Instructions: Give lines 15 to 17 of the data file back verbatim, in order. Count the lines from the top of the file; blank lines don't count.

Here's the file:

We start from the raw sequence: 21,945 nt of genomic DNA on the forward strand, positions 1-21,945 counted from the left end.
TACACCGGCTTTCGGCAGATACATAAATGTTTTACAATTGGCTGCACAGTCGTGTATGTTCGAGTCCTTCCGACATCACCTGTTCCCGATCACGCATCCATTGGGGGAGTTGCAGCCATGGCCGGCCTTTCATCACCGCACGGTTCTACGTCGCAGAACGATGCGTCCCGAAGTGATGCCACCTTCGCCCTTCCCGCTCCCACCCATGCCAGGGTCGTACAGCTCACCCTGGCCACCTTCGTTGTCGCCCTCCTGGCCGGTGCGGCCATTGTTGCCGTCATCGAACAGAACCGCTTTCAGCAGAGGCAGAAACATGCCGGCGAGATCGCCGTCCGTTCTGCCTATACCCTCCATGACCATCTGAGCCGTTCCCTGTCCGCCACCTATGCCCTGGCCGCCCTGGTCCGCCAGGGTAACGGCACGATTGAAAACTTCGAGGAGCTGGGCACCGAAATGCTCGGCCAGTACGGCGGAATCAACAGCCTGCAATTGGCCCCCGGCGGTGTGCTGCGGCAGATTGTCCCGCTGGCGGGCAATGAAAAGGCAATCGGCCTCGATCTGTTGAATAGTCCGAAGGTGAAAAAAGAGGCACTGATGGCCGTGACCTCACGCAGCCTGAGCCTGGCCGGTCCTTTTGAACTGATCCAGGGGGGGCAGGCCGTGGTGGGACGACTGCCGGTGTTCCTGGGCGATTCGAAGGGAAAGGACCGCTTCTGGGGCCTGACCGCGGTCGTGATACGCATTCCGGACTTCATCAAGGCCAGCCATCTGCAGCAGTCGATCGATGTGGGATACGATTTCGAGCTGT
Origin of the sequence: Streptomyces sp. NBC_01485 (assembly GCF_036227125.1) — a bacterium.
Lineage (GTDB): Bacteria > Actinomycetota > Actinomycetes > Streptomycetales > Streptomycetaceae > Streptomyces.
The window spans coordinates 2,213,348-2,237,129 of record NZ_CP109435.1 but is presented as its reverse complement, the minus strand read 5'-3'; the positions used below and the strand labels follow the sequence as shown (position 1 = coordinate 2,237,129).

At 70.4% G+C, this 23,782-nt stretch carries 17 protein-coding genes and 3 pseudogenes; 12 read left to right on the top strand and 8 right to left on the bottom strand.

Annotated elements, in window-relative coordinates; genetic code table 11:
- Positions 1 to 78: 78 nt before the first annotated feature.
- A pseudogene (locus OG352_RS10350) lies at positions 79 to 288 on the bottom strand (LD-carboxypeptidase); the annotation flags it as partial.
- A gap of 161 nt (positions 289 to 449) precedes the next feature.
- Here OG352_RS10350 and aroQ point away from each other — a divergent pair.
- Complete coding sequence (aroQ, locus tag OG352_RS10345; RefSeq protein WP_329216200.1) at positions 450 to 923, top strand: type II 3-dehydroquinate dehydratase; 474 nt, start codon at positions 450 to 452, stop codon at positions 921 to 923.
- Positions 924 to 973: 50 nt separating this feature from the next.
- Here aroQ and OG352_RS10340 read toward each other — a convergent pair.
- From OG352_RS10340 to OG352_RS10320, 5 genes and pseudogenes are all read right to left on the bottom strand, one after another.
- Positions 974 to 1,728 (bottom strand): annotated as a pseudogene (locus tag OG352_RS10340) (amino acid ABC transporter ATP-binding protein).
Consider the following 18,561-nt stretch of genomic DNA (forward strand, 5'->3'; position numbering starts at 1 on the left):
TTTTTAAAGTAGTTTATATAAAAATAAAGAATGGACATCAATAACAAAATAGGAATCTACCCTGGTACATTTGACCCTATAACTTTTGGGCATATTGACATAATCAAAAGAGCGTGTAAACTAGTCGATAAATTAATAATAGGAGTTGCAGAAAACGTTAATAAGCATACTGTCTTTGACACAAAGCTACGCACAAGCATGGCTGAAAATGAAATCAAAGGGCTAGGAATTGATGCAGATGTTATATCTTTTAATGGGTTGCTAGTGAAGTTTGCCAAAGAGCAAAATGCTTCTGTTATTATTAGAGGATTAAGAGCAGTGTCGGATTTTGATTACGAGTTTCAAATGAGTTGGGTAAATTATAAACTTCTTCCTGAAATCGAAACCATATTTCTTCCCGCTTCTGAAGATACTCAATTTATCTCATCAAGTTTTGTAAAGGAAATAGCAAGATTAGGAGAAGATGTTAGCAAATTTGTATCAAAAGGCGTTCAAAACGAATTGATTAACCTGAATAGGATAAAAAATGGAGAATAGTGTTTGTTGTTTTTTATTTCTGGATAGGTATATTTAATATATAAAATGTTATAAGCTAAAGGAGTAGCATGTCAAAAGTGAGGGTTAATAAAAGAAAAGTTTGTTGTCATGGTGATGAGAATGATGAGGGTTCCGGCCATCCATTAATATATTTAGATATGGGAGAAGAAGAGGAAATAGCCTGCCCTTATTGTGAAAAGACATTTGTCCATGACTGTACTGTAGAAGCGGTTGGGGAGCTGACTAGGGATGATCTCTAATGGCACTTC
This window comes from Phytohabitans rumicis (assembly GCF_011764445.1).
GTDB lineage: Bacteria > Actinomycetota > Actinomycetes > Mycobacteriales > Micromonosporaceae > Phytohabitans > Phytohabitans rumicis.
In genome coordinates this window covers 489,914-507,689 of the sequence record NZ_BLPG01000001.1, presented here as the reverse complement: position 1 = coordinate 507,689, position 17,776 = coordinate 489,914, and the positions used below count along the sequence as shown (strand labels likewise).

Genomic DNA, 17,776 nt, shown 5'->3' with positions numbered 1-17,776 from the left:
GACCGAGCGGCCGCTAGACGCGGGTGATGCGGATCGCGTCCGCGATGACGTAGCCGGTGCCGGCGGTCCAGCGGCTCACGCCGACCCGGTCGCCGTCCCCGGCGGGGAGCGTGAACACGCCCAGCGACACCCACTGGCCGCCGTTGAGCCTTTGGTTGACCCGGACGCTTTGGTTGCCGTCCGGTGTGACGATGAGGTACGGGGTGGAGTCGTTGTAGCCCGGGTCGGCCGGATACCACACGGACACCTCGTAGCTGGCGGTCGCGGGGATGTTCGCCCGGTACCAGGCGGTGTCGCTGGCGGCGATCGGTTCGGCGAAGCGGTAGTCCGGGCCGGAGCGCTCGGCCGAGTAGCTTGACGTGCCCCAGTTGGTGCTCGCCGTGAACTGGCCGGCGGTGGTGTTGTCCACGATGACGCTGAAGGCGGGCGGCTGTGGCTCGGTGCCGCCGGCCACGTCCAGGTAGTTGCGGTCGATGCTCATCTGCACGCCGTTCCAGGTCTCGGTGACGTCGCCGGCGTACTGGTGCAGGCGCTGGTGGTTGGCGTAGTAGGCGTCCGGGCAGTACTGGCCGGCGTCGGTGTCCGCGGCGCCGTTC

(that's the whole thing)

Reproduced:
- From OG352_RS10340 to OG352_RS10320, 5 genes and pseudogenes are all read right to left on the bottom strand, one after another.
- Positions 974 to 1,728 (bottom strand): annotated as a pseudogene (locus tag OG352_RS10340) (amino acid ABC transporter ATP-binding protein).
Consider the following 18,561-nt stretch of genomic DNA (forward strand, 5'->3'; position numbering starts at 1 on the left):